New York

Keith Tyson

PaceWildenstein

“Fractal Dice,” British artist Keith Tyson’s recent exhibition at PaceWildenstein, was the result of a game—one that, like any game, came with a set of rules. Reproduced for visitors on sheets of graph paper, these rules indexed a system by which rolls of a die determined the sizes, shapes, and colors of sculptures. Following in the footsteps of Jean Arp, John Cage, and Luke Rhinehart (author of the 1971 cult novel The Dice Man), Tyson allowed chance to steer the decisions made en route to his works’ final appearances. And, as befit the hands-off approach, he played no part in the making of the fourteen aluminum-and-plastic sculptures shown here beyond sending the initial algorithm to the gallery last year, ordering their fabrication in the manner of László Moholy-Nagy dialing up his “Telephone Pictures.”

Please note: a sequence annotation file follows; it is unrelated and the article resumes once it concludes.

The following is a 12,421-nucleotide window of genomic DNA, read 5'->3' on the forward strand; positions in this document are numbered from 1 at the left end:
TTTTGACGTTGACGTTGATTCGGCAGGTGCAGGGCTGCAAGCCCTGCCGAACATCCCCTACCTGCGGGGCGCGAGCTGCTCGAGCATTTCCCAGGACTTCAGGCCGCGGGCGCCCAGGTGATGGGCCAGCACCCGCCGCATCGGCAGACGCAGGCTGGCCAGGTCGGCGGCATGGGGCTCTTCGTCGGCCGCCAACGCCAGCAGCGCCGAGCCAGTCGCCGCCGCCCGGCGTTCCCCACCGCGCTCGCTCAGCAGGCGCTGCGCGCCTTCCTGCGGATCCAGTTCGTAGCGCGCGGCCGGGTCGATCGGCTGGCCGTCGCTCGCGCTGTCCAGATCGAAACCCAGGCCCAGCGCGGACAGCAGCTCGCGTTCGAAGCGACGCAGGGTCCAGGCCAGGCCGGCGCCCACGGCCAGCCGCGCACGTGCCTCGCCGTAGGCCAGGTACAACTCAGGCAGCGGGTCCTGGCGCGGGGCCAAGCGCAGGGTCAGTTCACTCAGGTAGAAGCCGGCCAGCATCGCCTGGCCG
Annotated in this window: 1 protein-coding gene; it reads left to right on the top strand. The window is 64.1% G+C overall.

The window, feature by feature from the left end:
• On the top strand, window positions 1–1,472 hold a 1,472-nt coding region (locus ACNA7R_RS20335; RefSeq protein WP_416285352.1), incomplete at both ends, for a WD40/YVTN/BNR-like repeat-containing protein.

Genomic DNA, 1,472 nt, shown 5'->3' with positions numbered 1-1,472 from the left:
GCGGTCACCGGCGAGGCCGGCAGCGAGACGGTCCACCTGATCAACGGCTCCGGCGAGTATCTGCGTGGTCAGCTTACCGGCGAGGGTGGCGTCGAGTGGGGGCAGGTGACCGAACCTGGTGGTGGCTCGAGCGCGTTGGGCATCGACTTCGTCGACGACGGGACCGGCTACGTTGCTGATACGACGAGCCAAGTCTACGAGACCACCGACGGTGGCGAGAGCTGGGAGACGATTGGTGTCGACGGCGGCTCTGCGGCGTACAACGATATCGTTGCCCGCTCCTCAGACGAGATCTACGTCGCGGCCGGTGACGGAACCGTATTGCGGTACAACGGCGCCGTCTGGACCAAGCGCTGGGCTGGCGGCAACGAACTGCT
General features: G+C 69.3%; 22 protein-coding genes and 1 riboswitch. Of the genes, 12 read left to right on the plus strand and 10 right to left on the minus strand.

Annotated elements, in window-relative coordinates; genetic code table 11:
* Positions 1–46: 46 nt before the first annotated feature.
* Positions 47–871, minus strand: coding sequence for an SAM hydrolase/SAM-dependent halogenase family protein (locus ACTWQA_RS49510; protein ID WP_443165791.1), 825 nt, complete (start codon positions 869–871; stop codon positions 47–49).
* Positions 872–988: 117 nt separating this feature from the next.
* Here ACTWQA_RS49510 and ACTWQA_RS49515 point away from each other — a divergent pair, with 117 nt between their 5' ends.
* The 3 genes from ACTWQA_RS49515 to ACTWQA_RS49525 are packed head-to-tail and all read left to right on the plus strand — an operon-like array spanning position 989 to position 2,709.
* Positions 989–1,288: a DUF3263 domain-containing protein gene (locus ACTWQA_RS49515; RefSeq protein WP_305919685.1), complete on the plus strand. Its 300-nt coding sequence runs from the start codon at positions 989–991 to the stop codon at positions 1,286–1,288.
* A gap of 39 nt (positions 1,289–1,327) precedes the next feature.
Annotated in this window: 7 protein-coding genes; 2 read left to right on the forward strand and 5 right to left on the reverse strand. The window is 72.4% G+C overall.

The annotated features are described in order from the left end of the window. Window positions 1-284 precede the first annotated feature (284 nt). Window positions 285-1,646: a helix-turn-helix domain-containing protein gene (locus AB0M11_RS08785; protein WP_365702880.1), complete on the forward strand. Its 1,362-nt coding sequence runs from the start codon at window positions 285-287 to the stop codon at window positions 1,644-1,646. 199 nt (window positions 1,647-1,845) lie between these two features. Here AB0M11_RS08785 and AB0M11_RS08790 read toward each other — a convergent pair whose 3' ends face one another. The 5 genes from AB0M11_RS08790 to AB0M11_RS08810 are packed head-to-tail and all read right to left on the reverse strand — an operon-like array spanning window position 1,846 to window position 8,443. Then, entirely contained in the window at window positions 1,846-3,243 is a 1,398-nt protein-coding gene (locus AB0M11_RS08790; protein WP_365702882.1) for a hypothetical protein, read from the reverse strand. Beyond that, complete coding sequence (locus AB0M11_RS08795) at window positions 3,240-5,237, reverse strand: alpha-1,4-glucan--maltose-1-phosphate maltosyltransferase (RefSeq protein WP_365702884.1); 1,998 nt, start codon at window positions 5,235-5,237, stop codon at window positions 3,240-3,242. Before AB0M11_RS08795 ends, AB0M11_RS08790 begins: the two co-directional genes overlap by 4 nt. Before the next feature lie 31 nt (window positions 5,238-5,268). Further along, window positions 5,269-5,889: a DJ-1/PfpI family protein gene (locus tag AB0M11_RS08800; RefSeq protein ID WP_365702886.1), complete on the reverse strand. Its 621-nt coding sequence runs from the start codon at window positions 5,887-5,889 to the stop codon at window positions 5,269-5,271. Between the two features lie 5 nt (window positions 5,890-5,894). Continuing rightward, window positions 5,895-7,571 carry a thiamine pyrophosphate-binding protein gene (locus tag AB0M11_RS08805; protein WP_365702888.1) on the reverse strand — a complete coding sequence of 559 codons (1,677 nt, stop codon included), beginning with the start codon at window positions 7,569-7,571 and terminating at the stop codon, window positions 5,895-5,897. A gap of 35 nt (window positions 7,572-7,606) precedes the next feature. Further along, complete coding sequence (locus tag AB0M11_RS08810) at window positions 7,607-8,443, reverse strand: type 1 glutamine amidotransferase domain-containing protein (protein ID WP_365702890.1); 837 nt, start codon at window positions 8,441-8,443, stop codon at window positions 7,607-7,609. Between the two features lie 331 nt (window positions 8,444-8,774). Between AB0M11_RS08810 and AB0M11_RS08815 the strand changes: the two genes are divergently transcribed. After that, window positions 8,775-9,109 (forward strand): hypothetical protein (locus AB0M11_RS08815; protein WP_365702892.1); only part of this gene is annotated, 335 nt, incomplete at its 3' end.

So what do the results of Tyson’s not-so-secret formula look like? The initial impression

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